What I’m Reading: Church Marketing 101

I have to admit I find myself constantly reading, but I feel like I rarely finish a book. Most the time I find myself scanning the table of contents and just picking out the chapters that look interesting or helpful to me.

While this maybe time effecient I feel like I might be missing new ideas and thoughts because it maybe in a chapter that doesn’t appeal to me. Anyway, I’ve been reading through Church Marketing 101 by Richard Reising.

I think the title of the book was a poor choice. I don’t know if it was Mr. Reisings choice or the publisher. But the subtitle “Preparing your church for greater growth” seems more fitting. I picked up the book because I’m the media director/ technical arts/ creative guy at my church. The first 6 chapters are good, but I struggled with applying it to me. The chapters about understanding how your church is perceived. It’s good stuff but as someone who doesn’t have the place to set the temperature of a group it’s hard for me to apply.

I read the first chapter that got me thinking about application for me over the weekend. It was the marketing secrets of the big boys. He brought up several things. These are my thoughts processing through what Reising said.

Be a student of culture. Get out of the office and get around the people who are your target audience. Don’t read a book about culture because by the time it’s gone through the publishing process it’s out of date. Reising gave Mountain Dew as an example. Another one that popped into my mind was MTV if you ever say Frontline’s “The Merchents of Cool”. If you haven’t you can watch it free here.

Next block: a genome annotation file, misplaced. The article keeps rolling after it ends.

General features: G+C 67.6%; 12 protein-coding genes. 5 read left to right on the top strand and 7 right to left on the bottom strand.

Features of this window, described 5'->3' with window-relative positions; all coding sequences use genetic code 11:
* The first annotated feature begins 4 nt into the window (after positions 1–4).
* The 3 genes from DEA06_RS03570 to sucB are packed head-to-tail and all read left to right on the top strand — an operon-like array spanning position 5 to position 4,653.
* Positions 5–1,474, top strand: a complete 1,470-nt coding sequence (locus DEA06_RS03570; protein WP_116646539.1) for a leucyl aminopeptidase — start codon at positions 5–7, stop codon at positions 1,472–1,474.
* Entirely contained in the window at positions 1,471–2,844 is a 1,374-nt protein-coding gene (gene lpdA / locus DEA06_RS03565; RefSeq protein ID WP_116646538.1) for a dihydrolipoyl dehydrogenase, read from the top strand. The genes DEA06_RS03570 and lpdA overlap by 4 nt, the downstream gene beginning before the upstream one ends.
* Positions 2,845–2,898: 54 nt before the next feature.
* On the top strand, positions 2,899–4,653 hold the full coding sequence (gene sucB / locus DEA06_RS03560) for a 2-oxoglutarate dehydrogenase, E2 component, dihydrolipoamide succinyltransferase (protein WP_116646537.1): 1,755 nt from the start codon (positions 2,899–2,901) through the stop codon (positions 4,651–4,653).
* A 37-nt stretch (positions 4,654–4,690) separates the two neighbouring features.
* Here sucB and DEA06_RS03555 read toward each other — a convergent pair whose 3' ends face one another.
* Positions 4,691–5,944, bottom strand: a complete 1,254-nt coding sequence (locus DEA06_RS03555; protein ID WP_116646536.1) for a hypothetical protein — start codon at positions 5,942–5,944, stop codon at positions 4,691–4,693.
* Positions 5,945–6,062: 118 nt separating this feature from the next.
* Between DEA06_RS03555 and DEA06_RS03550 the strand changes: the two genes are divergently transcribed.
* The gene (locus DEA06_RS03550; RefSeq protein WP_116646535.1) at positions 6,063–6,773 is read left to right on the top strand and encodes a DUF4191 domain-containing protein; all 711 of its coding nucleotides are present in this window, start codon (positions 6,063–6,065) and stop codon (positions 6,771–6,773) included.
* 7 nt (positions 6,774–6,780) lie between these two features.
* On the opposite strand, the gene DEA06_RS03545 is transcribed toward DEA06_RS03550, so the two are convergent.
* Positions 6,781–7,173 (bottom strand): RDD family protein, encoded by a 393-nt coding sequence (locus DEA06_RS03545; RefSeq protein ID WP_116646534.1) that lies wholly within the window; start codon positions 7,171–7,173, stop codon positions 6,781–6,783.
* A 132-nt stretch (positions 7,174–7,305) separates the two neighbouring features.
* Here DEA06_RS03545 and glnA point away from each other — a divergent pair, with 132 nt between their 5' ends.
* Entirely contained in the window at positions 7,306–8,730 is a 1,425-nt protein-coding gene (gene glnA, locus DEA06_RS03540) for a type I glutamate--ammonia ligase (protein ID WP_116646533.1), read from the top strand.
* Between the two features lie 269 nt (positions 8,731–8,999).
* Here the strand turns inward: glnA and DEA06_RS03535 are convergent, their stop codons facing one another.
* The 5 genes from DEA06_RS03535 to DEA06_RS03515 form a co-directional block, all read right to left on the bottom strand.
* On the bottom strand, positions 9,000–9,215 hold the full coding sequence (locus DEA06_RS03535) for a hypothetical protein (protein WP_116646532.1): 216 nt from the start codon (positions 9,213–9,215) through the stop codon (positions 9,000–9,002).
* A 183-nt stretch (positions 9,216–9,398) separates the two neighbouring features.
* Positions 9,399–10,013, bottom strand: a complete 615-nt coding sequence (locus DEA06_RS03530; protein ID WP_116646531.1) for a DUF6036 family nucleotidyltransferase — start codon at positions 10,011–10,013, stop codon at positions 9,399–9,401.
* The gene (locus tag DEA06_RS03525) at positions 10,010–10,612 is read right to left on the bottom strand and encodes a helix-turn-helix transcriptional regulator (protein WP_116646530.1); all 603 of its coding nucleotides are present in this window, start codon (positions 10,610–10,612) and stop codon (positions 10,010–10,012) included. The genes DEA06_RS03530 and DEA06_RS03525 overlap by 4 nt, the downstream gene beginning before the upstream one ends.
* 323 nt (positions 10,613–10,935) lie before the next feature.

Nailing the Perceived Need. When presenting your message the real need isn’t always the most important thing. Everyone needs a life changing relationship with God through Jesus Christ. But not everyone realizes it or is motivated enough to act upon it. It’s in hindsight that we see our real need. Try to identify the perceived need. His example was Nike. Nike doesn’t market the quality of their shoe. They market an image. An image that says that we can be great. We want to be great so we bought their shoes even if we are only walking around the mall.

Living In An Experience World. The experience is becoming more important than the product. Example: Starbucks. Starbucks sold an experience of community and charged $4 for that experience + a cup of coffee. Now that experience has become so iconic that people pay $4 for the coffee through the drive through. I’m not the biggest fan of Starbucks. I prefer the coffee from a smaller chain Dunn Brothers. Dunn Brothers has great coffed and free wifi but they still are lacking something in the experience. But there is still something about hanging out at a Starbucks. For churches we don’t just provide a product (Jesus) we provide an experience as well. This is different from a performance.

Segmentation. He gave the example of the Gap. The Gap owns Old Navy, the Gap and Bannana Republic. They wouldn’t be as succsful if they merged into one store. As a church we can’t expect one service to appeal to everyone in our community. So either other churches have to fill those needs or sub ministries of the church. I couldn’t help thinking about the Gap’s financial problems as I was reading this. Anyway…

Those 4 points have given me some brain food to think on as I create and design promotional material for our church. I’m going to be asking myself: 1) What is the real and perceived needs 2) What is the experience we are promoting 3) What is relevant in culture

As I said this is just my mental throught process as I read through this book. I hope to finish the book up in the next day or two. I’ll post if anything else inspires me from this book


June 26, 2007. Books.

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